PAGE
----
# Who took the Thanksgiving Turkey? : A Thanksgiving Secret Code Mystery

Subject
Resource Type
File Type

PDF

(6 MB|28 pages)
Product Rating
4.0
(3 Ratings)
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• Product Description
• StandardsNEW

Mysteries are exciting for your students. My kids love them. This engaging, no-prep thanksgiving mystery activity is just what you need before the coming thanksgiving break. It includes everything your students need to solve the mystery and is academically aligned to save you time. Each clue requires students to think critically and use deductive reasoning to crack the code and decide who to eliminate from the list of suspects. Last one remaining is the culprit. A great way to support team building skills.

What you get

• The problem
• Suspect dossiers
• 5 clues (can be solved in any order)
• Final resolution for the teacher.

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NOTE

Each Mystery uses different combinations of codes and ciphers for students to solve. No two are the same.

And a freebie to thank you just for looking…

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Model with mathematics. Mathematically proficient students can apply the mathematics they know to solve problems arising in everyday life, society, and the workplace. In early grades, this might be as simple as writing an addition equation to describe a situation. In middle grades, a student might apply proportional reasoning to plan a school event or analyze a problem in the community. By high school, a student might use geometry to solve a design problem or use a function to describe how one quantity of interest depends on another. Mathematically proficient students who can apply what they know are comfortable making assumptions and approximations to simplify a complicated situation, realizing that these may need revision later. They are able to identify important quantities in a practical situation and map their relationships using such tools as diagrams, two-way tables, graphs, flowcharts and formulas. They can analyze those relationships mathematically to draw conclusions. They routinely interpret their mathematical results in the context of the situation and reflect on whether the results make sense, possibly improving the model if it has not served its purpose.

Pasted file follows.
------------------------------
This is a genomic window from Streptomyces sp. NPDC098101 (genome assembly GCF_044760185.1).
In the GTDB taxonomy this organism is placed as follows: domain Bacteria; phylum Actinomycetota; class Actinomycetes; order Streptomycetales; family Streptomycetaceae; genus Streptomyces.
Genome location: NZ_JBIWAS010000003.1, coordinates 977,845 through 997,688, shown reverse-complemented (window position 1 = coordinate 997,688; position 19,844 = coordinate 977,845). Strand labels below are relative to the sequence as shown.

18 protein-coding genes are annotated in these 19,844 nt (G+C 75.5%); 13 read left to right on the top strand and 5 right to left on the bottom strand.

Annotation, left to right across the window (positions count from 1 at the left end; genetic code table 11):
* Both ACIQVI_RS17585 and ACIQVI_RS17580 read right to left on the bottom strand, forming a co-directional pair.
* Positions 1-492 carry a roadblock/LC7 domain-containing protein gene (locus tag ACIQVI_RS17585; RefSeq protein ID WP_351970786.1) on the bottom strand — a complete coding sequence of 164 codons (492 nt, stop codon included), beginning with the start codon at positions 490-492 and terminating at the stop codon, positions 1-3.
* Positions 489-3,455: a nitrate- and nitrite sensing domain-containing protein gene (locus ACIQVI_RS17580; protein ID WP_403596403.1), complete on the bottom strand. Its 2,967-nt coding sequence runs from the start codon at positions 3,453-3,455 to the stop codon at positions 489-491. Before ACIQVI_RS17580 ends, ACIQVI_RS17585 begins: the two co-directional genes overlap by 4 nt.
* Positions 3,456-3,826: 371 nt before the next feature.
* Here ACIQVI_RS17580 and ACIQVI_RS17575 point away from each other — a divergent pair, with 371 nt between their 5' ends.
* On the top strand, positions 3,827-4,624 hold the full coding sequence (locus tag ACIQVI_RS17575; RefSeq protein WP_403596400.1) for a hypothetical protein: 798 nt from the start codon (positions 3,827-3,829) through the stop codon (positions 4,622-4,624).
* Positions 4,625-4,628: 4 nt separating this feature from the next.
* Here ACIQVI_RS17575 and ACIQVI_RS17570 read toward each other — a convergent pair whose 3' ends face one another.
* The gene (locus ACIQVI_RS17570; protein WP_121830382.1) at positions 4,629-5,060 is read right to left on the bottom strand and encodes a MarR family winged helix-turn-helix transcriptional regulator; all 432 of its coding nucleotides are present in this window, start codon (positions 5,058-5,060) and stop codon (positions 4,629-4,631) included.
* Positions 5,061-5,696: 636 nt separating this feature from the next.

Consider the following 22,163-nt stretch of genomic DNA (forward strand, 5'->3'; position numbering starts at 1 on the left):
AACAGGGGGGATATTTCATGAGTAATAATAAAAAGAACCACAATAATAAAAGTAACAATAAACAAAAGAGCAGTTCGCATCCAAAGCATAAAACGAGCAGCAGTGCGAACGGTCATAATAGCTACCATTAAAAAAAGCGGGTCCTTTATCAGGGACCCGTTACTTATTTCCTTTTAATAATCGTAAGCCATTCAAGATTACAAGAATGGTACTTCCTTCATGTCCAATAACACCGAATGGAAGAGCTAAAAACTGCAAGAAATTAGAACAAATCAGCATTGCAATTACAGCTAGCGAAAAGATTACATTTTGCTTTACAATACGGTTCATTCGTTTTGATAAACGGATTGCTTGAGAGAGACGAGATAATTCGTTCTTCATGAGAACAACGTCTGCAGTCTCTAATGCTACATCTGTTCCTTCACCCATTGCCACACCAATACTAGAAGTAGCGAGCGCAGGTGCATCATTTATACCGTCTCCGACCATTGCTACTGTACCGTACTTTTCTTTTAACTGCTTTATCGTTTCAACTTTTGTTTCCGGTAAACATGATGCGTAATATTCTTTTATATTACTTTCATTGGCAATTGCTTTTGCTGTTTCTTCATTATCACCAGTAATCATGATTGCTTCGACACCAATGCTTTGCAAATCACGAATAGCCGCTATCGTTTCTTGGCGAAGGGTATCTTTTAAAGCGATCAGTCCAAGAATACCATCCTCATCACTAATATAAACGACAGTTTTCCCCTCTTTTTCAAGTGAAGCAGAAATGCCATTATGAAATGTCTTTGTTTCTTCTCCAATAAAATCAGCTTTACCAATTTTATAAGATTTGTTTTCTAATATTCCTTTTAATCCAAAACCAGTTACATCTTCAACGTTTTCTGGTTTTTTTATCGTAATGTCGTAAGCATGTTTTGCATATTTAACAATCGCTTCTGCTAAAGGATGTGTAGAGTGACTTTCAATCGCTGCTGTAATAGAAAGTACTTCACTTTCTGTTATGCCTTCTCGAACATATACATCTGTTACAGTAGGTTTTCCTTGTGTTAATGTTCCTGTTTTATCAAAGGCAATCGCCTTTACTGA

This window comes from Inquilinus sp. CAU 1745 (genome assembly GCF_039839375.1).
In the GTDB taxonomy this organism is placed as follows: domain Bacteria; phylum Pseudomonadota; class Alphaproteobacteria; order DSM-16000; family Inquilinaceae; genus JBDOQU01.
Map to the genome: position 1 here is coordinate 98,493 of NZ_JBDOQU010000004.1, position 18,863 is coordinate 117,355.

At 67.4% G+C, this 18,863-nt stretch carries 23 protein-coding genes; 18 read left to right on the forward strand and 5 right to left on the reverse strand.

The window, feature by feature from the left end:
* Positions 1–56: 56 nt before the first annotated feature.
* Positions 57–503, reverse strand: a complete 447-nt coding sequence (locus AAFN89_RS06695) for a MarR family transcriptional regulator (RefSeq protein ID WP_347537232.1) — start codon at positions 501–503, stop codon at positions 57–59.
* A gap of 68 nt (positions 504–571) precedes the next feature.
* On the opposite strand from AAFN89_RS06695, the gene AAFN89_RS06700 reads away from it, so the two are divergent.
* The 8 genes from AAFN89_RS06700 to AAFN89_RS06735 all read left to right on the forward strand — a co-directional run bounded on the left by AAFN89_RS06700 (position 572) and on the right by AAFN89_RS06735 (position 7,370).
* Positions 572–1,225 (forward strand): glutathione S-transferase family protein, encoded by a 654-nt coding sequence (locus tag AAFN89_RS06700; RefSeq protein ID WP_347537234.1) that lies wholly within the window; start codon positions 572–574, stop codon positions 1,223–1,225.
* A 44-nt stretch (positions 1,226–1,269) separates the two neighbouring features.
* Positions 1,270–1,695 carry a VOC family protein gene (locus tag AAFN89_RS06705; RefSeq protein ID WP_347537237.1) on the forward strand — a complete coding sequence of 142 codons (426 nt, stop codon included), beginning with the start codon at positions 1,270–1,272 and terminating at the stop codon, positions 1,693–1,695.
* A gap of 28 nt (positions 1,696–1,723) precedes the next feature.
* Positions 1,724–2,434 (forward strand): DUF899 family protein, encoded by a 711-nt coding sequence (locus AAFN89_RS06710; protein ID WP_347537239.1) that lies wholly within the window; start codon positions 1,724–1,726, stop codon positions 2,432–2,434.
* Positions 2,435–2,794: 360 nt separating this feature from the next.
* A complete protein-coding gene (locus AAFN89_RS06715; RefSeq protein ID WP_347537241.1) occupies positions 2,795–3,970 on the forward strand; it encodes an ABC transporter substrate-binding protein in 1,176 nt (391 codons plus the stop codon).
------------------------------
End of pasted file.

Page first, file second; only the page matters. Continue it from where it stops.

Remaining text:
Reason abstractly and quantitatively. Mathematically proficient students make sense of quantities and their relationships in problem situations. They bring two complementary abilities to bear on problems involving quantitative relationships: the ability to decontextualize-to abstract a given situation and represent it symbolically and manipulate the representing symbols as if they have a life of their own, without necessarily attending to their referents-and the ability to contextualize, to pause as needed during the manipulation process in order to probe into the referents for the symbols involved. Quantitative reasoning entails habits of creating a coherent representation of the problem at hand; considering the units involved; attending to the meaning of quantities, not just how to compute them; and knowing and flexibly using different properties of operations and objects.
Evaluate expressions at specific values of their variables. Include expressions that arise from formulas used in real-world problems. Perform arithmetic operations, including those involving whole-number exponents, in the conventional order when there are no parentheses to specify a particular order (Order of Operations). For example, use the formulas V = s³ and A = 6 s² to find the volume and surface area of a cube with sides of length s = 1/2.
Total Pages
28 pages
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Teaching Duration
N/A
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